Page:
“Human Creativity According to the Being” and Narrative Ethics: An Actualization of Aristotle’s Account of Imagination

  • Silvia Pierosara
Part of the Analecta Husserliana book series (ANHU, volume 110)


In the first part of the chapter, a couple of textual references from Aristotle’s De Anima will be provided. According to the definition of imagination that can be found in Book Γ, imagination is not a sensation, but it is allowed due to sensation. In the second part of the chapter it will be shown that imagination has an intentional structure which can be assimilated to the teleological constitution of human condition. From this point of view, Aristotle’s account of imagination has an intrinsically teleological structure: it can create either new events or new meanings only starting from the concrete limits of human condition. In the third part, it will be pointed out that, according to its hybrid nature, imagination, as a faculty, cannot be reduced neither to the plain reproduction of the existing order, nor to the radical invention of brand new features of human beings. In this being situated, the ontological quality of imagination can be discovered, or rediscovered. Human creativity (in the sense of creation according to the being) can be reached also through the innovative power of imagination. It is not a creation ex nihilo, but, rather, a way to project actions in order to testify a sense of the being itself. As a conclusion, an actualization of the theory of imagination as the condition of possibility of the contemporary revival of narrative ethics will be provided.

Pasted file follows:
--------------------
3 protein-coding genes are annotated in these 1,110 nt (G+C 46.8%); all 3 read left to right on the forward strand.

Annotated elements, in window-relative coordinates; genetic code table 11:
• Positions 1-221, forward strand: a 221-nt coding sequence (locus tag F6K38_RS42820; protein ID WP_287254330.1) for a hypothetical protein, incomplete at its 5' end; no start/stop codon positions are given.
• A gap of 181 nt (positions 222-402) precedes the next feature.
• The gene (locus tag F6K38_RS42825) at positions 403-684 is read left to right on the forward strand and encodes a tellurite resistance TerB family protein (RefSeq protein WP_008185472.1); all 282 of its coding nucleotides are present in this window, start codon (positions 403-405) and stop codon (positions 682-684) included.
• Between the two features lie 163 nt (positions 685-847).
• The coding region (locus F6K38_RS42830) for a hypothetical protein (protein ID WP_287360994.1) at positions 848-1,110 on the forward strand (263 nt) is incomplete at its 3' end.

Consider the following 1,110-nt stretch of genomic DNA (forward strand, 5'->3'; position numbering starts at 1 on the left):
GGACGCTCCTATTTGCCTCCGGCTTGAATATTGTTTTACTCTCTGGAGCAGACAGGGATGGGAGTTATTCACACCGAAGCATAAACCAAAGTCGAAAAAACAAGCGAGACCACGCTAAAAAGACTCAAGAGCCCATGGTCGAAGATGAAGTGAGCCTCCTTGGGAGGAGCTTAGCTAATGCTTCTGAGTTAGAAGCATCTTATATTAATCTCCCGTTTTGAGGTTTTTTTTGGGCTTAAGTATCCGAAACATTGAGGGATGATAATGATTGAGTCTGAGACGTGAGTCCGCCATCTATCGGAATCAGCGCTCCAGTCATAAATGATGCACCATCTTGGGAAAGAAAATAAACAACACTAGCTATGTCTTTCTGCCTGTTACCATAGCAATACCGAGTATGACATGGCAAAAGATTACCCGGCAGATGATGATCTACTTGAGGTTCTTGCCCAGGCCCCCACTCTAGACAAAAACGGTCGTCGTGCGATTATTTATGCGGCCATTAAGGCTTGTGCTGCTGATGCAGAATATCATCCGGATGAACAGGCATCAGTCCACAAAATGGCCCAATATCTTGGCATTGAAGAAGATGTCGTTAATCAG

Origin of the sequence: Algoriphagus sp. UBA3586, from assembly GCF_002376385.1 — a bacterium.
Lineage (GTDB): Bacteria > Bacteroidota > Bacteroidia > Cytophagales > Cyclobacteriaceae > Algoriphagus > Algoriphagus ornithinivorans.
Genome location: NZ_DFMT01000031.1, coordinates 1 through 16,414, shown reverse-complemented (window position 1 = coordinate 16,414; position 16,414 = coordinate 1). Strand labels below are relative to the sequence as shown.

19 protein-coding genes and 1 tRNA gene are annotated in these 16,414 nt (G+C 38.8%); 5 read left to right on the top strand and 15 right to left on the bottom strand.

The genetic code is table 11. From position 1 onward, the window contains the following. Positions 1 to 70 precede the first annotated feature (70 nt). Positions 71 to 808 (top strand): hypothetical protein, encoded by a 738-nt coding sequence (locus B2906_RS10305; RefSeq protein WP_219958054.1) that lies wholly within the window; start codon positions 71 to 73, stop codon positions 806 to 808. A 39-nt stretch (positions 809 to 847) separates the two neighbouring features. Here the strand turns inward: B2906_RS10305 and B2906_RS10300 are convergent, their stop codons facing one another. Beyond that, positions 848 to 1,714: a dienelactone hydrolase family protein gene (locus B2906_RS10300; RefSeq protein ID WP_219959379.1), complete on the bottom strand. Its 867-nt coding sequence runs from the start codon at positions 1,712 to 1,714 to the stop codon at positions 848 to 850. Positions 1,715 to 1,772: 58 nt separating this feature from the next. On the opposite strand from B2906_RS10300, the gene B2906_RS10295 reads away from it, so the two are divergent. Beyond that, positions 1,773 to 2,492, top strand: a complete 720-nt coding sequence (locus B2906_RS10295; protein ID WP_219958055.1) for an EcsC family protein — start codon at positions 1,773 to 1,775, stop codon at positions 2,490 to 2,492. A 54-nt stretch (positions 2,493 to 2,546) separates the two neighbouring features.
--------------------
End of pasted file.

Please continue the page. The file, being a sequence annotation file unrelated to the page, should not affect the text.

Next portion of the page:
Moral Judgment Life Story Moral Imagination Human Creativity Narrative Identity 
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© Springer Science+Business Media B.V. 2011

Authors and Affiliations

  1. 1.University of MacerataMacerataItaly

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